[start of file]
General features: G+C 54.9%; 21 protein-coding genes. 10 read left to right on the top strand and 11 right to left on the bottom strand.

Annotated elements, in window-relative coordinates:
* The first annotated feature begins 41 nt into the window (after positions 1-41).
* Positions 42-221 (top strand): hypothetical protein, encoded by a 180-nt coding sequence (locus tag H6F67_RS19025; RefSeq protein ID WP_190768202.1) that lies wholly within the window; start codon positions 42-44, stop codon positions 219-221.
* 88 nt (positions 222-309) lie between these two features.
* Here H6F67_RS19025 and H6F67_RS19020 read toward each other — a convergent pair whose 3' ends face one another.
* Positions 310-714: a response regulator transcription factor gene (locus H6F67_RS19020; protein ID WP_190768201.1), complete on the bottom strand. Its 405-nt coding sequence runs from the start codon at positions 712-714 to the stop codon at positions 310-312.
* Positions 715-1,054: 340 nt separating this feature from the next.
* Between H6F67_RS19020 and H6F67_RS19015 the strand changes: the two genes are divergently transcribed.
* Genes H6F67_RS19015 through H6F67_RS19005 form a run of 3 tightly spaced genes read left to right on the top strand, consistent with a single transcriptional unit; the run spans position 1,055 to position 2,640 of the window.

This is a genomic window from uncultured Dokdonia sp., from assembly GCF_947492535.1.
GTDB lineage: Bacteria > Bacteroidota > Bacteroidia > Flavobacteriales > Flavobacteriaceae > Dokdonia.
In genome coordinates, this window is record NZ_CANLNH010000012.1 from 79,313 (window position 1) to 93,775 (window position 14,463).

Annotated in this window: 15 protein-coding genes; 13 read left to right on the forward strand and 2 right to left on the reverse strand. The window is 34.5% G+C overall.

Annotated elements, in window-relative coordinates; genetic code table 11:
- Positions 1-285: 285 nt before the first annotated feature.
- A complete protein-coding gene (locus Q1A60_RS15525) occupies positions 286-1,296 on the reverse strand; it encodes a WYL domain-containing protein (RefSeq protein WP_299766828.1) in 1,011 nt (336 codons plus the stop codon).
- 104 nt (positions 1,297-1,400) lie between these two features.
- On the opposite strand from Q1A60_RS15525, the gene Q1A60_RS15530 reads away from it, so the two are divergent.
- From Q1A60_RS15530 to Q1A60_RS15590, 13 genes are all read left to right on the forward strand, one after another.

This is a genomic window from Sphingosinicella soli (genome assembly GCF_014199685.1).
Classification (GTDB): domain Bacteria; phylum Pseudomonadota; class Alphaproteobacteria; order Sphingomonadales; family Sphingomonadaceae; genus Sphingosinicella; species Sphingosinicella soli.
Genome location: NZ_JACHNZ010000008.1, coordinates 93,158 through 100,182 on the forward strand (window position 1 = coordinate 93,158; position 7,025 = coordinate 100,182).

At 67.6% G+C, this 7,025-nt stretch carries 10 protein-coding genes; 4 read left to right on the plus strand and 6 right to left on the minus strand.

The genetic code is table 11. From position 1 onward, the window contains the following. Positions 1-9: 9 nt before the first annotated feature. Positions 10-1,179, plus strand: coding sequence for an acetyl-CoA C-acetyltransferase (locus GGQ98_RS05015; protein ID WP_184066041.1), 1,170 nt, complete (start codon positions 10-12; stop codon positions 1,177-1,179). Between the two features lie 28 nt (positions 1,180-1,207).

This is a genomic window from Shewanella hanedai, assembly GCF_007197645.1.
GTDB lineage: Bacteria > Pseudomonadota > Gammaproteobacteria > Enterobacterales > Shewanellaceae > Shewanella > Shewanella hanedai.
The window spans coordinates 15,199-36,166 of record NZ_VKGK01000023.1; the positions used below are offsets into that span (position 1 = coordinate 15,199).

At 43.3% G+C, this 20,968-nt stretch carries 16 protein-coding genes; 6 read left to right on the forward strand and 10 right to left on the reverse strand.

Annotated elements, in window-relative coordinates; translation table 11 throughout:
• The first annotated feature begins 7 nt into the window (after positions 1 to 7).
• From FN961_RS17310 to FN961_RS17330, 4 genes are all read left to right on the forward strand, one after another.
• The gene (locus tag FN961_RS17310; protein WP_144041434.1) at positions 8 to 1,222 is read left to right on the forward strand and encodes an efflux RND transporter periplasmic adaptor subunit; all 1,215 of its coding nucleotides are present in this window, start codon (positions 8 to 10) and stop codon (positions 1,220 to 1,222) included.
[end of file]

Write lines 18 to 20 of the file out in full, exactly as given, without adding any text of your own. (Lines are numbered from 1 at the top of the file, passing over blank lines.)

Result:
- 104 nt (positions 1,297-1,400) lie between these two features.
- On the opposite strand from Q1A60_RS15525, the gene Q1A60_RS15530 reads away from it, so the two are divergent.
- From Q1A60_RS15530 to Q1A60_RS15590, 13 genes are all read left to right on the forward strand, one after another.